Perfume Reviews

Reviews by rogalal

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Total Reviews: 827

Noir Epices by Editions de Parfums Frederic Malle

Noir Epices is really quite confusing, one of those perfumes that seems to be telling multiple stories simultaneously. On one hand, it's got a traditional attar mix of rose, patchouli, and sandalwood (and maybe even a pinch of rubbery, fecal oud), so parts of it will feel familiar to fans of that sort of scent. Simultaneously, there's a mix of dark, oily, powerhouse herbs. And then there's the topnotes, a mix of pollen-drenched acacia and honeyed mimosa fused together with bergamot and a lot of aldehydes.

Somehow, it all comes together. There's a powerhouse chypre hidden in plain sight, but the aldehydic flowers (so sharp as to be almost piquant) make sure this is never particularly masculine. Meanwhile, the attar elements mixed with the herbs and spices create the illusion of an Asian market brimming with Nag Champa and lots of heady soaps and incenses. The end result is confounding, kind of gross, and more "haunting" than "beautiful". It's one of those perfumes that doesn't smell especially good, but is always interesting. Thumbs up for artistry and chemistry, but not necessarily for everyday wearability.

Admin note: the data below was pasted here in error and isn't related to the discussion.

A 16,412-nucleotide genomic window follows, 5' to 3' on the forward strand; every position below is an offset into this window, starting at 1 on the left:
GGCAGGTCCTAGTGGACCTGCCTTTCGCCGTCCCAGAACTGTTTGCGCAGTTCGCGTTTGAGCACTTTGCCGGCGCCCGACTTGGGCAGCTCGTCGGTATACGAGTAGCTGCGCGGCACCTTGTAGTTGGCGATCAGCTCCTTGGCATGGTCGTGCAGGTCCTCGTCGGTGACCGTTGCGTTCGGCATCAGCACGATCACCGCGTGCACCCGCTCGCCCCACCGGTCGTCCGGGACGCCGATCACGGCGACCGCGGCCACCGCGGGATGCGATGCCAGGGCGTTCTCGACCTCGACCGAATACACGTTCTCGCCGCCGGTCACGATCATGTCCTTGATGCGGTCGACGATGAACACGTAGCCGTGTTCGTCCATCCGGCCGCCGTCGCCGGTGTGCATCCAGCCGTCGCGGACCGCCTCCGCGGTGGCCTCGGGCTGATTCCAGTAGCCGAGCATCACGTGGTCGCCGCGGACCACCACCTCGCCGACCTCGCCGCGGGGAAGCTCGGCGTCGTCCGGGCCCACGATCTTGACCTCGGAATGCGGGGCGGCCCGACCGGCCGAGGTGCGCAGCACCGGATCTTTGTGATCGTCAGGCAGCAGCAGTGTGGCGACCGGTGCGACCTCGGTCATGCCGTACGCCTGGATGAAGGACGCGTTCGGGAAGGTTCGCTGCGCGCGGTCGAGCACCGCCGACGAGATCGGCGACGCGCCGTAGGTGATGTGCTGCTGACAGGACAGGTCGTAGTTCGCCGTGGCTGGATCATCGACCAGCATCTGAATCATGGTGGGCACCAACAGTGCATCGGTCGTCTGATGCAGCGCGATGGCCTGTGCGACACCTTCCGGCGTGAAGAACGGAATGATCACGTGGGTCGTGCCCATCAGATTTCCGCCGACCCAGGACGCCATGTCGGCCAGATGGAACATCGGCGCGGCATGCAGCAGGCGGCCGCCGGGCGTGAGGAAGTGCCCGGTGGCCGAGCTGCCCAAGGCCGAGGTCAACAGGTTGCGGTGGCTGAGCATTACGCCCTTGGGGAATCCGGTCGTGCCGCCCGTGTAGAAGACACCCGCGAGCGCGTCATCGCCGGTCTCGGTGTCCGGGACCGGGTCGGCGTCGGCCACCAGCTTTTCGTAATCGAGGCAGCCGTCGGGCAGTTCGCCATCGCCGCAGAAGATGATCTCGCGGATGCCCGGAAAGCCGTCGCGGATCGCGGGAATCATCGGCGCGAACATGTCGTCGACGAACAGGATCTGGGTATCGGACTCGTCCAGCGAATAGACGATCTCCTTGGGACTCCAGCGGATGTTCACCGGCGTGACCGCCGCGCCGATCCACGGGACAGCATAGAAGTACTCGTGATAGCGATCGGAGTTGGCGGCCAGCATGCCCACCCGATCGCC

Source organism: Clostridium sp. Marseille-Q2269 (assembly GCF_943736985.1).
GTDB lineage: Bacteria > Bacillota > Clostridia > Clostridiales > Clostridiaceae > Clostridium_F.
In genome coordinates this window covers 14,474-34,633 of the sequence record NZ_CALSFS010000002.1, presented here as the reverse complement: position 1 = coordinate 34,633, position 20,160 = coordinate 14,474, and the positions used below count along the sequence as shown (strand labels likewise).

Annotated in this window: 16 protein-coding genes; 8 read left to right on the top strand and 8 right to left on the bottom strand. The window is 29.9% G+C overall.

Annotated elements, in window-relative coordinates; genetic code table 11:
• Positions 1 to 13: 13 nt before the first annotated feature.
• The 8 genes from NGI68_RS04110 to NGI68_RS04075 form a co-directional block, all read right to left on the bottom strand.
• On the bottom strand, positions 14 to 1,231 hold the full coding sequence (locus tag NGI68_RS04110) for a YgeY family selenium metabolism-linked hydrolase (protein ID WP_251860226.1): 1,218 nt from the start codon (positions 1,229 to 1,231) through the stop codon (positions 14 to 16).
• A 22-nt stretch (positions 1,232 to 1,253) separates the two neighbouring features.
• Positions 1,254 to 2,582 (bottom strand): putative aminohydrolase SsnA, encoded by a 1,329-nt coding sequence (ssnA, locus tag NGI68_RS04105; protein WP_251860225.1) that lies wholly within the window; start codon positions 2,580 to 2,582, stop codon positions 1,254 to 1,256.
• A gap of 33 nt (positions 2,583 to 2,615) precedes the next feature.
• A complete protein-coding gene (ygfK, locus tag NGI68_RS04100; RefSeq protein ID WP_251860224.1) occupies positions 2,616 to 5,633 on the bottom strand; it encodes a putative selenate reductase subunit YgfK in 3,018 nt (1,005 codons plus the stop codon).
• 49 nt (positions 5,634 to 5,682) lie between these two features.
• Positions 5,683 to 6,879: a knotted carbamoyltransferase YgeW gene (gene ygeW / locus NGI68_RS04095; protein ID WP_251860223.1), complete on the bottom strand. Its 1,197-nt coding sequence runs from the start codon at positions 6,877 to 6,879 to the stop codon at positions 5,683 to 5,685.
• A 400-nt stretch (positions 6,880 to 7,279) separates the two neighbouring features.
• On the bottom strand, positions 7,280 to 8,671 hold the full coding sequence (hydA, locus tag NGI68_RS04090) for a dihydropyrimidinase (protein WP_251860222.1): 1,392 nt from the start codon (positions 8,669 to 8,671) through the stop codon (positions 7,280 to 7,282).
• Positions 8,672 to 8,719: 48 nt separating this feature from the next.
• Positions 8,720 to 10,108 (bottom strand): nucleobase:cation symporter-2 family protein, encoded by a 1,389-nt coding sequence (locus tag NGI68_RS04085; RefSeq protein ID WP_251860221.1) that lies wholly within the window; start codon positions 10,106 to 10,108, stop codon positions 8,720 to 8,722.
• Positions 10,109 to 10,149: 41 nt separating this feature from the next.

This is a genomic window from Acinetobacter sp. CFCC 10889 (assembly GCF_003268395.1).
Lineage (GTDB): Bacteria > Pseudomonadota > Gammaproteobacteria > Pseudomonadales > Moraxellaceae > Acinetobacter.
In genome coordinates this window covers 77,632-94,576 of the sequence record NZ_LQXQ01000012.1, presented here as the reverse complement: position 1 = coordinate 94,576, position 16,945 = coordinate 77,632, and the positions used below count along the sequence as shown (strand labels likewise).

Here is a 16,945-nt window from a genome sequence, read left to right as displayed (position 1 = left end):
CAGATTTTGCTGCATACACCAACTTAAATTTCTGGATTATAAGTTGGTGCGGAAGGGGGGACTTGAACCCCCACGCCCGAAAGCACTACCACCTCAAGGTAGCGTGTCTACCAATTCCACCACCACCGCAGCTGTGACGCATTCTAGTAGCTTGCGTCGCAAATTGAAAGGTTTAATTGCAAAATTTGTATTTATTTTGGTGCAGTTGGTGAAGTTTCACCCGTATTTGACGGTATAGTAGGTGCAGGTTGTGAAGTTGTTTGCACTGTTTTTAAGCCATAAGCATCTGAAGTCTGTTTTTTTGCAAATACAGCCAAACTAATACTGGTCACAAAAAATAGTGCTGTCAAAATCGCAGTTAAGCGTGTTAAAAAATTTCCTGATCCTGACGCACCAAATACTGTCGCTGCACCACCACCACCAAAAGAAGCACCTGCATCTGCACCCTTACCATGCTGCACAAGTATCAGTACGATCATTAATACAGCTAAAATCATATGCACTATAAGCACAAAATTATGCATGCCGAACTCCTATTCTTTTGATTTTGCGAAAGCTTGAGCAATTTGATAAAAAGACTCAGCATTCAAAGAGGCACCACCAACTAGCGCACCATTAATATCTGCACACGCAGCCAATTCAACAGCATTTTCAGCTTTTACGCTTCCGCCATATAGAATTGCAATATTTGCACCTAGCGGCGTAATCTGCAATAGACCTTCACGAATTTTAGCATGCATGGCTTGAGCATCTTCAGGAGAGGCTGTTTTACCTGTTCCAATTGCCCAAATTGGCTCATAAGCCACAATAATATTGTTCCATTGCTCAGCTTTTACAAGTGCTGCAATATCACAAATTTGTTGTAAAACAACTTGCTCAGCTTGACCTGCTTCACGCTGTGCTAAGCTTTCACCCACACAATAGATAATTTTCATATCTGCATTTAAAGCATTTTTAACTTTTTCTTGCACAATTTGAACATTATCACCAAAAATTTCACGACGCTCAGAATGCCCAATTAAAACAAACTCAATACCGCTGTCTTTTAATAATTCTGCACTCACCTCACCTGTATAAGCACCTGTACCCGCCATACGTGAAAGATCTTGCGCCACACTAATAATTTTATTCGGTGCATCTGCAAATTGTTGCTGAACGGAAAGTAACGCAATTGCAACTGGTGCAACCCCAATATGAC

19th July, 2017

Une Fleur de Cassie by Editions de Parfums Frederic Malle

It's almost impossible to really describe what Une Fleur de Cassie smells like at first blast. Ostensibly, it's honeyed mimosa and aldehydes over perfumey musks, but there so much else going on as well. I like JTD's description of "mud and metal, cinnamon and slate, almond and glue." It's a tightrope walk between weird rubbery clay-ish synthetics, old school perfume elements, and beautiful flowers.

While the complexity of the first couple of hours makes for fun sniffing, the real magic happens in the drydown, where the honeyed, pollen-laden flowers melt into a pillow of rich, luxurious pie-spiced vanilla, nutty sandalwood, and soapy musks. It's GORGEOUS. Thumbs up for entertaining weirdness, as well as truly inspired perfumery in the base.
19th July, 2017

Angéliques Sous La Pluie by Editions de Parfums Frederic Malle

Cool, chalky iris and chilled vetiver made icy with ambrette seed, under the watchful eye of Elena's signature mix of peppery chemical brightness and sweaty cumin. I have no idea what angelica flowers actually smell like, but this is clearly a dirty, peppery iris.